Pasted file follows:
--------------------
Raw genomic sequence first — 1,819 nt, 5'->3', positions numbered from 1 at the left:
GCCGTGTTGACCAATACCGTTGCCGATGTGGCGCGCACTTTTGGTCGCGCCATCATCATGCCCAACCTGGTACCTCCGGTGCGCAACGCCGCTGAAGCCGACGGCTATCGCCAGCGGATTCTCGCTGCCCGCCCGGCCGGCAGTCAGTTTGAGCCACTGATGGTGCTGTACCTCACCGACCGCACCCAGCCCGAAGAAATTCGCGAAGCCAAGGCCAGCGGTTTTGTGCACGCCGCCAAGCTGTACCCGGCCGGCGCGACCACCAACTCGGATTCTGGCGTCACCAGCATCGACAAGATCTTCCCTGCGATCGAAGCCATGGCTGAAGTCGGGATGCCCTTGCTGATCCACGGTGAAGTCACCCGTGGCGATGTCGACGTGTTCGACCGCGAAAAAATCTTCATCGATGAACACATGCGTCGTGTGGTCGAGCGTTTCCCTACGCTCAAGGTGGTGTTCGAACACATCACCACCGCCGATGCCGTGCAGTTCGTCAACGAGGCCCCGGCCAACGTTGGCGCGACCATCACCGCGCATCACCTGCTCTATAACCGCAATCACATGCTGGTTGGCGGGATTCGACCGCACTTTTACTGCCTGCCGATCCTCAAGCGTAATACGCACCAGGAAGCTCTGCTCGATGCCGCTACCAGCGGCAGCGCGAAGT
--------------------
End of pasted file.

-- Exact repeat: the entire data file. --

Raw genomic sequence first — 1,819 nt, 5'->3', positions numbered from 1 at the left:
GCCGTGTTGACCAATACCGTTGCCGATGTGGCGCGCACTTTTGGTCGCGCCATCATCATGCCCAACCTGGTACCTCCGGTGCGCAACGCCGCTGAAGCCGACGGCTATCGCCAGCGGATTCTCGCTGCCCGCCCGGCCGGCAGTCAGTTTGAGCCACTGATGGTGCTGTACCTCACCGACCGCACCCAGCCCGAAGAAATTCGCGAAGCCAAGGCCAGCGGTTTTGTGCACGCCGCCAAGCTGTACCCGGCCGGCGCGACCACCAACTCGGATTCTGGCGTCACCAGCATCGACAAGATCTTCCCTGCGATCGAAGCCATGGCTGAAGTCGGGATGCCCTTGCTGATCCACGGTGAAGTCACCCGTGGCGATGTCGACGTGTTCGACCGCGAAAAAATCTTCATCGATGAACACATGCGTCGTGTGGTCGAGCGTTTCCCTACGCTCAAGGTGGTGTTCGAACACATCACCACCGCCGATGCCGTGCAGTTCGTCAACGAGGCCCCGGCCAACGTTGGCGCGACCATCACCGCGCATCACCTGCTCTATAACCGCAATCACATGCTGGTTGGCGGGATTCGACCGCACTTTTACTGCCTGCCGATCCTCAAGCGTAATACGCACCAGGAAGCTCTGCTCGATGCCGCTACCAGCGGCAGCGCGAAGT